Bone Stock for Soup

Soup bones have served as a base for many a delicious stew and soup over the centuries. An 1878 edition of the American Agriculturist praises the soup bone for its easy versatility: “Any good lean meat may be used for soup, for it is the juice of the meat that is the essential principle of meat soup. But bones contain gelatin, which is chiefly useful in giving body to the soup,” an article from the journal informs us. Indeed, soup bones not only give soup a lovely body — they also impart numerous beneficial vitamins and minerals to the stock. The Agriculturist claims that shin and leg bones make the best soup, but certainly any type of bone will greatly improve the flavor and nutritional profile of any vegetable soup.

Certainly soup bones, which can be had for under a dollar from your local butcher, are a most economical addition to one’s weekly shopping list. A thick and hearty soup can be made from a single bone and a few vegetables of one’s choice.

The 1898 New Galt Cook Book offers a recipe for a tasty stock made from soup bones. Add any vegetable you wish to this stock; parsnips, carrots, onions and kale make for a most tasty soup. If your budget allows, stir in strips of stew meat to make a more hearty meal, though this is unnecessary given that the bone alone does a fine job of thickening the soup stock. And though the recipe below suggests you break the bones into small pieces, this need not be done; with enough boiling (about one hour) the gelatin will be able to thicken the stock without the bones having to be broken.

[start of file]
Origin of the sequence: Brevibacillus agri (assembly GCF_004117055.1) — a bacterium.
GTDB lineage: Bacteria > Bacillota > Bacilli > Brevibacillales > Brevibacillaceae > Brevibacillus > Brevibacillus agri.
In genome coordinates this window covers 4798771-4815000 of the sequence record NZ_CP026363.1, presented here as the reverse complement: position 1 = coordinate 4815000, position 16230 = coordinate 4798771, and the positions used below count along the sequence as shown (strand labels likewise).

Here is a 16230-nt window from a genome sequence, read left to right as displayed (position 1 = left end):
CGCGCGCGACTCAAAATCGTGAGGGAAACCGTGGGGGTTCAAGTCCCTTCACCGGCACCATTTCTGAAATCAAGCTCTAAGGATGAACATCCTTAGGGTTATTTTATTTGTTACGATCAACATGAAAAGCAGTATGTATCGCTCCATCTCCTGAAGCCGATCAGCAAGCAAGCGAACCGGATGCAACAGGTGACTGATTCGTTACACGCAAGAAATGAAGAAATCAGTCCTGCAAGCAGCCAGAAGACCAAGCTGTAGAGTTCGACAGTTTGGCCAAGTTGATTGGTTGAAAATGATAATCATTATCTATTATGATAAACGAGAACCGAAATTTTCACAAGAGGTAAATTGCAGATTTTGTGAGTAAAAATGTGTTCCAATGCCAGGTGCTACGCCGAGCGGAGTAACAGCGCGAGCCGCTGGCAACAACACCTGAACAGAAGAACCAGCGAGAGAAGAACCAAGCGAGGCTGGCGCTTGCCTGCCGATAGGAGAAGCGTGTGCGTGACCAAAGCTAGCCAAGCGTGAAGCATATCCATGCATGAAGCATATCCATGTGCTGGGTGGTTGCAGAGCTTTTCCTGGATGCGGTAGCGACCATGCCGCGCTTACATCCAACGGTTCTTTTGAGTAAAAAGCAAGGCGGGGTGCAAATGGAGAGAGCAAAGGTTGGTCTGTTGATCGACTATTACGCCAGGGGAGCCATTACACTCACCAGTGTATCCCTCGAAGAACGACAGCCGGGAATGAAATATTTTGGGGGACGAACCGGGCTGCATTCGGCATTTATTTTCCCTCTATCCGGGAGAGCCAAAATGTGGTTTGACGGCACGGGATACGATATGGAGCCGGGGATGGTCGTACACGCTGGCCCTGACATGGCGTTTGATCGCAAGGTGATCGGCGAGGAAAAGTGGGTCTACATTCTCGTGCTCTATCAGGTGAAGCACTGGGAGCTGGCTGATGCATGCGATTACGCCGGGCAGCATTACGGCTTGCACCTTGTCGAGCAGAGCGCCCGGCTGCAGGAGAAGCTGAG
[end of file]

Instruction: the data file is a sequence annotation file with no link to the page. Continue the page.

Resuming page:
Bone Stock for Soup

Bones of any meat which has been dressed, as sirloin bone, leg of mutton bone, etc., two scraped carrots, one stick celery, enough cold water to cover the bones or enough of the liquor left from braising meat to cover them, one spoonful of salt. Break the bones into very small pieces, put them into a stew pan with the carrots and celery, cover them with cold water or cold braise liquor and let it boil quickly till the scum rises. Skim it off and throw in some cold water when the scum will rise again. This must be done two or three times till the stock is quite clear, then draw the pan from the fire [or heat] and let it stew for two hours till all the goodness is extracted from the bones; strain it off and let it stand all night. The next day, take off the grease [from the top of the soup stock] very carefully and lift it from the sediment at the bottom of the pan. It will then be fit for use.